I remember a few years back my mother and I celebrated my birthday at a restaurant in New York. Caught up in a moment of reflection, she put down her fork. “Where do you see yourself in a year?,” she asked. Dreams, goals, personal and professional aspirations: this was the time to share them.
I responded with the name of a restaurant.
The name of that restaurant is not important (though if you know me personally, I’m sure you can guess). What is significant is that, a few months later, I enrolled in a graduate school just 90 minutes away from it. Three hundred and sixty five days later, I was there. In other words my answer, naïve or emotionally shallow though it may have been, was sincere.
Food is my guide.
I met my girlfriend at a gelateria. I signed the lease on the apartment she found me only for its proximity to a certain coffee shop. And last week we flew to a city 3,856 miles from where we live because I wanted to eat beets (which she hates).
Actually I wanted to eat at Rene Redzepi’s noma. But before visiting the professor, I chose to visit a couple of his old students. First up was Christian Puglisi at Relæ.
Puglisi wanted us to eat beets. He served them in little roll-ups with a thin layer of apple vinegar gelee and an Icelandic seaweed called söl. They tasted more of the sea than of the earth, tender enough that they’d probably been cooked but firm enough that it couldn’t have been for very long.
Before that we dragged pickled biodynamic carrots through a foamy sauce of mustard and egg yolk, with seaweed salt and bread crumbs providing crunchy punctuation to each bite. Then a tree of cabbage — that is, a thin cross-section of a lightly pickled head — shaded a
Danish oyster with yogurt and horseradish. Awfully large, these oysters. We had several of them on the trip, and each time they were too much to swallow, fork and knife affairs. Luckily we had plenty of those, in a handy little cutlery drawer under either side of the table. Very cool idea.
This felt a lot like a tasting menu, which was odd for a restaurant that by all appearances eschews them. Run by a former sous chef, Relæ is not a baby noma. Nor does it try to be. The goal here is purity and focus on just a few ingredients. The menu offers just two four-course prix fixe options each night, one vegetarian and one not. On this night, Chef Puglisi kindly offered to do both menus for us. We did not say no.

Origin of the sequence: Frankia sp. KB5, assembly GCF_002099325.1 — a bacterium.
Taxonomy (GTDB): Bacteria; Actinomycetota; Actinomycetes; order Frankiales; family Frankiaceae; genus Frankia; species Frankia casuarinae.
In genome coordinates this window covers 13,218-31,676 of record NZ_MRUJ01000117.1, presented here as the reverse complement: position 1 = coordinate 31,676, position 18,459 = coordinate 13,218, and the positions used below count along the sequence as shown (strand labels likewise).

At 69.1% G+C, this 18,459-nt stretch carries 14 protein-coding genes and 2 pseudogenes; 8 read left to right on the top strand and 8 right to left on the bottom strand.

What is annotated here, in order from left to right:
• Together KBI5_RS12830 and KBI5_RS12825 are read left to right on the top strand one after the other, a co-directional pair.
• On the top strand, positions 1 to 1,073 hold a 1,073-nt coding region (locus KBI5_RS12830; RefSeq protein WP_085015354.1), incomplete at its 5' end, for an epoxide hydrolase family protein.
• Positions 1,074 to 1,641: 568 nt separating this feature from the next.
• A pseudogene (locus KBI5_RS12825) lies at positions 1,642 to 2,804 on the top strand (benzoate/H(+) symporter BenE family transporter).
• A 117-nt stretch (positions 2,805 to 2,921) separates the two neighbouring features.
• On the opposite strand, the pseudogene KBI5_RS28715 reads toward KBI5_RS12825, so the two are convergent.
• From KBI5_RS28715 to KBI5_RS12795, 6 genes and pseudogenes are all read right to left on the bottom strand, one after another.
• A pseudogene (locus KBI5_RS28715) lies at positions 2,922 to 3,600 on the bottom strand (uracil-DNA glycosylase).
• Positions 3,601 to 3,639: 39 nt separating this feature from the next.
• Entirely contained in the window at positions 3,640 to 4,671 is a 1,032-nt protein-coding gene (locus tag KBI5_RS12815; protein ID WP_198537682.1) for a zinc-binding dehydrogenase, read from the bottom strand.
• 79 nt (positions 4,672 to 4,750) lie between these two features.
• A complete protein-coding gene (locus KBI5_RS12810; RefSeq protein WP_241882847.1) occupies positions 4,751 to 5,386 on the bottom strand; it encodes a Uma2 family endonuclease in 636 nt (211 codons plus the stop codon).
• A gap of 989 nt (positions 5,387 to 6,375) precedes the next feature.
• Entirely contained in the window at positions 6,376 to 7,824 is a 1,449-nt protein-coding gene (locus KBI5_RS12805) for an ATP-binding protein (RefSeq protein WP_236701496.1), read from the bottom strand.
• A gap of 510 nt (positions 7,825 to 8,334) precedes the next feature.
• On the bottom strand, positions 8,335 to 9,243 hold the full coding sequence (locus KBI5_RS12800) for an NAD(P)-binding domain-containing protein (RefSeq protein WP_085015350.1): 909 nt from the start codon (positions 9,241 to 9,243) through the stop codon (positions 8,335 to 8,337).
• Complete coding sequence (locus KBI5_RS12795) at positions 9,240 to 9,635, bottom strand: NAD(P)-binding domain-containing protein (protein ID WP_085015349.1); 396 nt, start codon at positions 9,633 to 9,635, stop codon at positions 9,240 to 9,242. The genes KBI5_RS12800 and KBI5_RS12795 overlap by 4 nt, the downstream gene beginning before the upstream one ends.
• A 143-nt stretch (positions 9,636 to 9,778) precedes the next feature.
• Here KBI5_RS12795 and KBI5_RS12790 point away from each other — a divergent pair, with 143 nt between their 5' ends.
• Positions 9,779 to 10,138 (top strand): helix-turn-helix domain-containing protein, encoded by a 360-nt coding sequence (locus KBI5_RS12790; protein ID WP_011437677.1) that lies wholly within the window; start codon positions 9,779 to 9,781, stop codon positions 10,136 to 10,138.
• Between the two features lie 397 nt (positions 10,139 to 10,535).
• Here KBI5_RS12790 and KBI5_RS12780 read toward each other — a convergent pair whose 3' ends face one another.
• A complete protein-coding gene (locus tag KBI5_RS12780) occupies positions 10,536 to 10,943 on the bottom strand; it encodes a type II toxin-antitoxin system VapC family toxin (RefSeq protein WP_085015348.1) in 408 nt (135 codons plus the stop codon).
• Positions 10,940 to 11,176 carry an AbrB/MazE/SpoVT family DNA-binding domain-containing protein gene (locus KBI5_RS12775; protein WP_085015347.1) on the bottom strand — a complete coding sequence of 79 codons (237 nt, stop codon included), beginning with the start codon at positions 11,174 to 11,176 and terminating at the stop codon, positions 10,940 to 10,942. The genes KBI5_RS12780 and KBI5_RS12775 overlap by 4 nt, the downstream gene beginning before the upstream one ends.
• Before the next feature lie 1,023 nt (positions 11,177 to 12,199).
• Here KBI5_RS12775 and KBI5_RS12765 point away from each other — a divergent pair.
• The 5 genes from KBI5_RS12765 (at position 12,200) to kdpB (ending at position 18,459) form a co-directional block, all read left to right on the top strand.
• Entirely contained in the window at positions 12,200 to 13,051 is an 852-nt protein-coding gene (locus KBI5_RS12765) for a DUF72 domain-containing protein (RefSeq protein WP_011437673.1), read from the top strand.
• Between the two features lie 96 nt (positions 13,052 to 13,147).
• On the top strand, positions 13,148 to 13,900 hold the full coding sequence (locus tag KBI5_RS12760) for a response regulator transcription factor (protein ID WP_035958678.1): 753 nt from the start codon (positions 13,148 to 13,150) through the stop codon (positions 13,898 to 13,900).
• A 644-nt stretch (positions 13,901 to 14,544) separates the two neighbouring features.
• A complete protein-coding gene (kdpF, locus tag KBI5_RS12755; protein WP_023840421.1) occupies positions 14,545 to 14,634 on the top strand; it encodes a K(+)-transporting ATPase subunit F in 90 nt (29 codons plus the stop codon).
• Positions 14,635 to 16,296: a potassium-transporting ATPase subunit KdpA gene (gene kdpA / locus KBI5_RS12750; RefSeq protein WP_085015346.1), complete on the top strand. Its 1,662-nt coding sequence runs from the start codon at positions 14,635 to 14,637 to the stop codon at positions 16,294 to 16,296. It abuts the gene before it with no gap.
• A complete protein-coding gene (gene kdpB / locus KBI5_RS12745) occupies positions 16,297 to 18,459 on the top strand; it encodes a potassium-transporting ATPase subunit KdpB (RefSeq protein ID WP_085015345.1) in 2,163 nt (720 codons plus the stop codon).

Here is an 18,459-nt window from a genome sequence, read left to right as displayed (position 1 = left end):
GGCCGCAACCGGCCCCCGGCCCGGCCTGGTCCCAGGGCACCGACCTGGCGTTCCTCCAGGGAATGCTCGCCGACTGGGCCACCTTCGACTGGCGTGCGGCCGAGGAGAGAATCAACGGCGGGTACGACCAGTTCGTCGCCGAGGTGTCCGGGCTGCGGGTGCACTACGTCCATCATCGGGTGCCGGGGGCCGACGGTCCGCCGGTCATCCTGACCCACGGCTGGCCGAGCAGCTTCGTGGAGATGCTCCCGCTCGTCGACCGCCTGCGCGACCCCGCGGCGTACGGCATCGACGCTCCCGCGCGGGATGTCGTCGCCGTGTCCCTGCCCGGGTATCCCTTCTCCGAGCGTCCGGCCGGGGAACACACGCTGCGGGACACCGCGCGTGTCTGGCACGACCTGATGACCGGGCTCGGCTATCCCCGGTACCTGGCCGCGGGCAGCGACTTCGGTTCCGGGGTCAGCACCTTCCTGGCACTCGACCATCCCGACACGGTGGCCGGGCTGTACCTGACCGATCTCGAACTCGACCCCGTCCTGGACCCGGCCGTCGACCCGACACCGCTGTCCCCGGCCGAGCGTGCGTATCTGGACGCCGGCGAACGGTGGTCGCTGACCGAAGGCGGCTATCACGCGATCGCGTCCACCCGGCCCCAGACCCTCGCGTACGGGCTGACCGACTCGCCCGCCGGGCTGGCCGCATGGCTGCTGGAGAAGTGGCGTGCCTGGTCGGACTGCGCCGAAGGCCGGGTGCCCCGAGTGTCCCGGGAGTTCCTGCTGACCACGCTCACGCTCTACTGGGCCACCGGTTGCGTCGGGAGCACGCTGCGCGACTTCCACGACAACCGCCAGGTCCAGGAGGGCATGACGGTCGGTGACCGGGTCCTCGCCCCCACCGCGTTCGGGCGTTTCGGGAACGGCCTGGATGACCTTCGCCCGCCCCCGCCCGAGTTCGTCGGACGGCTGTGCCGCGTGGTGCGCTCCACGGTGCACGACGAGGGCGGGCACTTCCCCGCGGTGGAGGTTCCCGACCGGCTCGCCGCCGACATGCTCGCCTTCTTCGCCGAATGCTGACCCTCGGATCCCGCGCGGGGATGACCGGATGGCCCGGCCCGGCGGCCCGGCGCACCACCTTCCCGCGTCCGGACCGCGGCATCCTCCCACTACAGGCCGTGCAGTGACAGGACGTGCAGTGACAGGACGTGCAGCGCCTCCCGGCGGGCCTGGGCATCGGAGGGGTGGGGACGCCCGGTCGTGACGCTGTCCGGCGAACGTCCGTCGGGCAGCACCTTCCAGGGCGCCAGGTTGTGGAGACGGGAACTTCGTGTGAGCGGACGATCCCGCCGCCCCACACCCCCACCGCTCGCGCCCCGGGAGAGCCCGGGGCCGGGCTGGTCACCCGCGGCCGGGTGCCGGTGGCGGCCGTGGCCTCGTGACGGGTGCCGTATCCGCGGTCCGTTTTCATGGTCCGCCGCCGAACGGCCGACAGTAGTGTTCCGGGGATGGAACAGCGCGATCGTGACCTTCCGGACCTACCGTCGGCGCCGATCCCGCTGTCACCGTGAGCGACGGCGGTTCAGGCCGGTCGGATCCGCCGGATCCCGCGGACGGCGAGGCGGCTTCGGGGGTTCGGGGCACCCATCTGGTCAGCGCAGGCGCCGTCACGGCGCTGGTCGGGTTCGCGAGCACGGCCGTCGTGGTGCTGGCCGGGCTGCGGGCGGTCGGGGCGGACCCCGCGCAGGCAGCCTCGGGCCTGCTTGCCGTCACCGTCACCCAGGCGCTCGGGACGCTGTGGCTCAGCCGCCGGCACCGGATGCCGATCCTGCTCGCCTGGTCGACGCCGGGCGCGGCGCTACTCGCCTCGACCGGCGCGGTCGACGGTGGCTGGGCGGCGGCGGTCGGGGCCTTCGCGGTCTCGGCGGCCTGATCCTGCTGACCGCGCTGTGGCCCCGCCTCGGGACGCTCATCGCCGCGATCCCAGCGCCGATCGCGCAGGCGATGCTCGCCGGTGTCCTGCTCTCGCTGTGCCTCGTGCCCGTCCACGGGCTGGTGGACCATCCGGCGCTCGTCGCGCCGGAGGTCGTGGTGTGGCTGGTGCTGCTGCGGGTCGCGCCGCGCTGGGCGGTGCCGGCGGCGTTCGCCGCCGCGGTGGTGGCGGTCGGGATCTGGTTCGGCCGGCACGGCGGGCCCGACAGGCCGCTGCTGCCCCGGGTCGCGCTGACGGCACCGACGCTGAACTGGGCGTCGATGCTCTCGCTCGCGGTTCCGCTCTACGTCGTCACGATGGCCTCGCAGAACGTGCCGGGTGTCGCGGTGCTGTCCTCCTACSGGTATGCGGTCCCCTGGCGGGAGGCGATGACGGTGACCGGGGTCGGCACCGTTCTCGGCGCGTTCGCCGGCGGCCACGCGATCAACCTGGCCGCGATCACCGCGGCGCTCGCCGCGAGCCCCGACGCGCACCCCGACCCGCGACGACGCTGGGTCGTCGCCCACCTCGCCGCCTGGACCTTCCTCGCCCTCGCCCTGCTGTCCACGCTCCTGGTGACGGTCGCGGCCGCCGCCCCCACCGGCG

Our first warm dish — unless you count the bread, baked in-house and replenished regularly — was warm barley porridge with cauliflower, smoked almonds and pickled black trumpets. Grain, smoke and vinegar would form the backbone for much of what we ate in Copenhagen, and here the three were balanced with a deft hand. I commended our server for the wine he’d matched with this dish. But he insisted that matching had not been his goal at all; rather, he thought the dish cried out for the acidity, minerality, and oxidation of a funky Jura white. “I just finish off the dish.”
Thusly went the wine pairing. Lesser-known varietals, small producers, and a bunch of biodynamic wines — such a lineup can easily slip into a soporific soliloquy with every glass. This one remained an enjoyable and educational dialogue. Wine service at Relæ, and for that matter service in general, was competent and graceful.
Biodynamic broccoli arrived next, the leaves lightly pickled and the stems cooked (though not much) in butter. Like attacking a pork chop with chopsticks, we felt a bit unequipped to cut through the still very al dente stem. Thin slices of fresh hazelnut and a red currant-and-wine sauce may or may not have made their way onto my shirt as I stubbornly persisted with the cutlery. The overall flavor of the dish was clean and subtle, according to my girlfriend perhaps even too much so.
The same observations cannot be made for the veal heart that arrived soon after. Brined and then slow-poached at 62°C, it was ultra-tender, our forks dissecting it with ease. On the tongue it had a mouth-coating richness like that of bone marrow. Chewy knobs of Jerusalem artichoke and a tingly pepper sauce toned that feeling down slightly, but make no mistake — this was rib-sticking, cold-weather food. For my girlfriend it was also rib-punching food. I probably shouldn’t have laughed at her for having unknowingly eaten heart.
Dessert revisited an approach Puglisi had employed in several dishes — multiple preparations of the same ingredient. Here “apples, apples and fennel” meant crunchy freeze-dried pebbles, airy mousse and vibrant granita, respectively. Oblivious to the punishingly cold climate, Danes apparently can’t get enough granité — we had at least one with literally every single meal. But somehow, I didn’t mind. Its refreshing sweetness and immensely satisfying range of different textures unexpectedly made this one of my favorite dishes of the meal.
And so we finished, our brains still in a very different time zone than our bodies. Our palates, though, were now firmly in Scandinavia. This was our introduction to the flavors of Copenhagen as painted by the brush of Christian Puglisi, a Sicilian boy that flew north to become one of Denmark’s brightest young talents. Relæ has been open a very short time — just three months as of our visit — but I for one am keenly interested to see what it will become. As it stands, Chef Puglisi and his front-of-house staff (I’m talking about you, Kim and Anders!) have already made the restaurant a very worthwhile stop for those who, like ourselves, make the pilgrimage to noma. In time I bet they will attract pilgrims of their own.